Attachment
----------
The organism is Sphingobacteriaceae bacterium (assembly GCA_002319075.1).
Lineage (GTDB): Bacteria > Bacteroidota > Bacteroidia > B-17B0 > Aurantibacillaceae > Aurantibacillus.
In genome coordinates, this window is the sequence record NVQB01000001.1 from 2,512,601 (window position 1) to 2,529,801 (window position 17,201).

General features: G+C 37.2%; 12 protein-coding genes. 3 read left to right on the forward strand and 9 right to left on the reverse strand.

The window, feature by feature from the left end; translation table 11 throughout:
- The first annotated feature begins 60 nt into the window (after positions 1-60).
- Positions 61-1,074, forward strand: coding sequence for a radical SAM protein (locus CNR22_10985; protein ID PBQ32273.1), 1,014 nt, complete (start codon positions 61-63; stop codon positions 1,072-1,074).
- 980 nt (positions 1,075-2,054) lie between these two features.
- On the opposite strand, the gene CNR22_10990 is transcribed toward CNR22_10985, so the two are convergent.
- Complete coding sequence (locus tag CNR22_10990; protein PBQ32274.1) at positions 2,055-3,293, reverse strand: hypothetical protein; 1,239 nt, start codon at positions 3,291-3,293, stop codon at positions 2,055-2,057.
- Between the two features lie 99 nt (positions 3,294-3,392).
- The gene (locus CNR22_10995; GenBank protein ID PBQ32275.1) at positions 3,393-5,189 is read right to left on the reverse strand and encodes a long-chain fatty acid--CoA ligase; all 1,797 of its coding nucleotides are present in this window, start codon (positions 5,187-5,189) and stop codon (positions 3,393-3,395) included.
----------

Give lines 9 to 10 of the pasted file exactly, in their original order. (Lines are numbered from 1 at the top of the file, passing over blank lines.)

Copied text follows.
- On the opposite strand, the gene CNR22_10990 is transcribed toward CNR22_10985, so the two are convergent.
- Complete coding sequence (locus tag CNR22_10990; protein PBQ32274.1) at positions 2,055-3,293, reverse strand: hypothetical protein; 1,239 nt, start codon at positions 3,291-3,293, stop codon at positions 2,055-2,057.